[00:04:15] Paul: I mean, you’ve been a dynamical systems enthusiast for a long time now, and it seems, from my limited viewpoint, that the dynamical systems approach, dimensionality approach has really exploded in the neurosciences the past handful of years. And I wonder what that’s like from your point of view. Kind of historically, when you were first getting into these things and just seeing it, am I accurate in that it has kind of exploded, or have I just not been in your world? And it’s always has? Okay.

[00:04:49] Eric: Yeah, I think you’re right on target. I think there are threads that use dynamical systems in incredibly beautiful ways to understand neural computation that I think, as you know very well, go back to the 50s with milestone events closer to neural computation in the 80s as well.

But I think maybe people like me, who originally came from outside the field of neurobiology, have gotten to know of those beautiful historical developments better. And so that thread or those bubbles perhaps, have surfaced, or those flowers really have blossomed in an amazing way in recent times.

There have also been a really new pair of perspectives. The first is, I think, very new, which is to pursue dynamical systems from a top down perspective. Again, we have to be humble in our claim of newness, because the techniques which enable one to do this right, observe a system and then try to extract from it the rules, Newton’s equations, if you will, the rules that map the state of that system into the future, the dynamical rules of the system. Those techniques have also been around since the 60s or before, right? By the name of Kalman filters and others. And there have been people like Steve Schiff, close to you in Pennsylvania at the University of Pennsylvania, who have, since the early 2000s, explored the application of those dynamical systems from data extraction tools to neuroscience. But I do believe that it’s really been, in the last decade, maybe decade and a half, that the idea of just looking at fabulous and large scale brain data afresh, and from that, trying to extract dynamical rules, really dynamical systems, has become maybe a third way, a third path to study neural systems, and that is a new explosion. So I think you’re right. I think there’s growth in the field, but we always have to remember that some of that comes from brand new innovations. But a lot of it also comes from realizing that the giants that stepped before us in other fields or even within our own field, and perhaps went unrecognized, had great ideas that it’s our turn now to try to develop.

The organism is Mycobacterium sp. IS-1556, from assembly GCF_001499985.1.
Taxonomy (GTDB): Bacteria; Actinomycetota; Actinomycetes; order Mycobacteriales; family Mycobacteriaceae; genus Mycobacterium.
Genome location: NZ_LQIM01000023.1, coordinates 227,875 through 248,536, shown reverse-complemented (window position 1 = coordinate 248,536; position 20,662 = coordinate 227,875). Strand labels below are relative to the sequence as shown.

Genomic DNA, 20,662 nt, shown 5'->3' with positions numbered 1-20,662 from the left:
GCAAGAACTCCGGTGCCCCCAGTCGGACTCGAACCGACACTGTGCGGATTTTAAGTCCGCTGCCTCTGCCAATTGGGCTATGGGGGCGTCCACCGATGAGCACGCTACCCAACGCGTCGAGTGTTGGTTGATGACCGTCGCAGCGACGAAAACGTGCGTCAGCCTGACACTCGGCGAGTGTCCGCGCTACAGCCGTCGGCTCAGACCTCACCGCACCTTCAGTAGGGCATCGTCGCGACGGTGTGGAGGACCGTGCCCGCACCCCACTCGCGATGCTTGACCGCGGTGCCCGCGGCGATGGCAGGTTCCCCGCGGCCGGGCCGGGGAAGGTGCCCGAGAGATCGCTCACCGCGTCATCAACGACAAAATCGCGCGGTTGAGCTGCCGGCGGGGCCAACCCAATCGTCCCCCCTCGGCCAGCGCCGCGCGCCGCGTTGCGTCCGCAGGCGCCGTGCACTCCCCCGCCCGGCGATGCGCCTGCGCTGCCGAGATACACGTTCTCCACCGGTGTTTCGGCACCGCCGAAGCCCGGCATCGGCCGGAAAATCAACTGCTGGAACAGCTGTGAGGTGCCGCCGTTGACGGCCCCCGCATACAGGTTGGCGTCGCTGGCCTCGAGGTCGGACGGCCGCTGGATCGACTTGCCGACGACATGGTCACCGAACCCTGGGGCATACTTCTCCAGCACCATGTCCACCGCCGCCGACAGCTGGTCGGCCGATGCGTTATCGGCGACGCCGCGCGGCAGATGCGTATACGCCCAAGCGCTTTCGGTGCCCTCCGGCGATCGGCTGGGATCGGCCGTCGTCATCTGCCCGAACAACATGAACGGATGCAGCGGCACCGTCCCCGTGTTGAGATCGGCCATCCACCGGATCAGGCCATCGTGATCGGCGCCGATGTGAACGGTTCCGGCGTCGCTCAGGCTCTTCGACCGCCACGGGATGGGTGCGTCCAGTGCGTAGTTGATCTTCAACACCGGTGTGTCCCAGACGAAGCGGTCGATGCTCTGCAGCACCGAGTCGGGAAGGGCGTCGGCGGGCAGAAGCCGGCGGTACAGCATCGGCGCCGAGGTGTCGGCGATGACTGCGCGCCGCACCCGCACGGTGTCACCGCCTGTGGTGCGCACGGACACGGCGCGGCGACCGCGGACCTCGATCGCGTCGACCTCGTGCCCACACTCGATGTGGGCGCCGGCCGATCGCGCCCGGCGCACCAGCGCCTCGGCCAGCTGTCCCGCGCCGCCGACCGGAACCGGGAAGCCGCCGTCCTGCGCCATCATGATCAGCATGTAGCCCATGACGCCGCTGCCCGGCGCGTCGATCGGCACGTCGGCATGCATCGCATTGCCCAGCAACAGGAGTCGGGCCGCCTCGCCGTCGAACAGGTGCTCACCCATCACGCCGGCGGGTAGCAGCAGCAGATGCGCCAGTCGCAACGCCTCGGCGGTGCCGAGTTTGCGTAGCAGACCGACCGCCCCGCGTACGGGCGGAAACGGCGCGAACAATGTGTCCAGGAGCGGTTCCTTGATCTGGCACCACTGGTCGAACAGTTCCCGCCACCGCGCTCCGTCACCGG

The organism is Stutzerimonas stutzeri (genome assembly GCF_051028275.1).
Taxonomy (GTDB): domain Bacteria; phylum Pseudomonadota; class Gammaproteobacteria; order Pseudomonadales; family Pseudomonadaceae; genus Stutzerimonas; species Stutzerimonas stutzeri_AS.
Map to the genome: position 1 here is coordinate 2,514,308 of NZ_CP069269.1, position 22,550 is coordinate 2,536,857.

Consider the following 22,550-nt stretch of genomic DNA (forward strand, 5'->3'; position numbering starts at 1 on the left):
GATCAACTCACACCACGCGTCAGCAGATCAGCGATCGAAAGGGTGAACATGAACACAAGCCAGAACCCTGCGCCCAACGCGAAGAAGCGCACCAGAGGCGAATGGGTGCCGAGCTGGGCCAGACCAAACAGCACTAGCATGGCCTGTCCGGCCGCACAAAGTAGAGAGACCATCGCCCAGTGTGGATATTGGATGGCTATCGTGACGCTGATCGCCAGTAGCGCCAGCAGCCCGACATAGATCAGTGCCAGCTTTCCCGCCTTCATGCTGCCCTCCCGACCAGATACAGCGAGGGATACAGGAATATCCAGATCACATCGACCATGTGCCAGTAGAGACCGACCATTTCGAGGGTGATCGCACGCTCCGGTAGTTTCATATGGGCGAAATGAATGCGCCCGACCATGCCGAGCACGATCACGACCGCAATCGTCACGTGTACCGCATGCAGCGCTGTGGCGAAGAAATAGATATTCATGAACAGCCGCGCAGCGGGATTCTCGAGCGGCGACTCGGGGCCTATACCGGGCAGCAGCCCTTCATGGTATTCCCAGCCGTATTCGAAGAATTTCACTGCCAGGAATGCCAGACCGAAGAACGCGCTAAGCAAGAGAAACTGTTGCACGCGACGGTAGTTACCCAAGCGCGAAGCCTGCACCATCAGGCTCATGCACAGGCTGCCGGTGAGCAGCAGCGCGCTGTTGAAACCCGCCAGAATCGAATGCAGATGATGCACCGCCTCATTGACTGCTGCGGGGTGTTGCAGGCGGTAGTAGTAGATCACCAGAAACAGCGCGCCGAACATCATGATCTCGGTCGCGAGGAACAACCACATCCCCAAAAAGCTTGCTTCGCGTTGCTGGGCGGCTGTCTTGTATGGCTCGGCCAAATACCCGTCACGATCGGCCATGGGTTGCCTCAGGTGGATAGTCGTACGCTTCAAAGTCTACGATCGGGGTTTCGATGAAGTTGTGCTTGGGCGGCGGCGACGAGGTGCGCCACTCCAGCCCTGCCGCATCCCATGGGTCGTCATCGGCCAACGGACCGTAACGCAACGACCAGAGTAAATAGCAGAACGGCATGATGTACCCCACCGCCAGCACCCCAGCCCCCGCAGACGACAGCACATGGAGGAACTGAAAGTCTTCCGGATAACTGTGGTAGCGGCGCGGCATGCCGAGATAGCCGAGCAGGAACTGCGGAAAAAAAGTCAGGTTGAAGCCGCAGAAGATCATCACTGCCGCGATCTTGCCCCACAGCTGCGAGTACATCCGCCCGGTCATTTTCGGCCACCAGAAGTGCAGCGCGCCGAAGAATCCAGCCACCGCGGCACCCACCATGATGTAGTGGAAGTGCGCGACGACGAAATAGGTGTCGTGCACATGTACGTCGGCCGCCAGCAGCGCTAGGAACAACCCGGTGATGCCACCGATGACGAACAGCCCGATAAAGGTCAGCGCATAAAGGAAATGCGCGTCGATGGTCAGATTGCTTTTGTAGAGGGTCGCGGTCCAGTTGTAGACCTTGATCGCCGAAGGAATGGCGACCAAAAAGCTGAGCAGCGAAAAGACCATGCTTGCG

[00:07:21] Paul: But I would say that you’re on the early, leading edge of that right back.

If you go back 1015 years, are you just a sage? Did you know that your time was coming and you needed to get in at that point? Or were you just following what you thought was beautiful and right?

[00:07:39] Eric: Yeah, I think that’s too generous and kind of you. I think that at the time in which I began working in dynamical systems in neuroscience, I was very much following existing dynamical systems approaches to neuroscience from my mentors. I fell in love with dynamics, as many of us do in a freshman physics class. Do you remember it? Actually, it wasn’t really a freshman class, was it, for me? Maybe a sophomore or junior or something. But anyway, you have got a pendulum swinging back and forth like this. Here’s my coffee. And then what’s the usual way to approach this, right? You write down some set of equations. Again, they’re the dynamical laws for a system that map the state of the pendulum, where it’s at, how tilted it is, how fast it’s going into where it’s going, and then you unfold those dynamical laws over time, and you’re able to predict the future, right? The miracle of dynamics. But usually when you see that it’s posed in terms of differential equations, right? We all remember this second derivative of X is equal to force or something like that. And then you work and work and do the right substitutions and a bunch of calculations on the form on the page, and then suddenly you get the trace versus time of where your pendulum is, right? That’s our usual exposure to dynamics. And for me, when I was doing that, I honestly, maybe I got a minus in the class or something, but I had no idea, really, what was going on. I didn’t have a feel for it. It didn’t feel that appealing. It felt sort of like magic. And then, like many of us. Do you remember, Paul, when in that class, suddenly somebody instead drew a picture, right? Took a geometrical approach to the dynamics and said, actually, the position goes in this direction and the velocity in that direction, or the other way around. And this path, this back and forth oscillation of this pendulum, can be understood by some property that causes that dynamical law, which tells you how the state changes to complete a circle. So if you can have a theory of how forces push you around in a circle, that you can feel, that you can draw, that you can shape, and that you can generalize, you understand what makes an oscillation. So many of us saw that, right, in a physics class about a pendulum or something else like that. Then I had this professor at Berkeley named Harold Lacar, who taught a class on biophysical neuroscience. I was very fortunate by just good luck and kind support of others to sit in on. And then suddenly, Harold Lacar was drawing the same picture on the blackboard with the same type of circle that described the motion of something. But in this case, it was the periodic firing of a neuron. And for me, this was just a watershed, because it indicated that these same wonderful tools linking geometry and the ability to predict the future, see into the future by seeing geometrically what these laws really mean, could be applied to neural systems as well. And so, in that sense, I was absolutely not a sage. I was just lucky and just happened to stumble into these classes where people like Harold Lacar were pushing concepts from dynamical systems into neuroscience and had been since the went to work. I learned more about the work, right, Harold Lacarde, John Renzel at NYU, Marty Galubitsky. Then at the University of Houston, John Gukenheimer. Many people were taking these geometrical approaches to understanding neural systems. And I had the great fortune to be introduced to my advisor, Philip Holmes, who was doing the same. And so I studied with these amazing individuals, and that’s how I got into the field. Just good luck and getting piped in through a pendulum.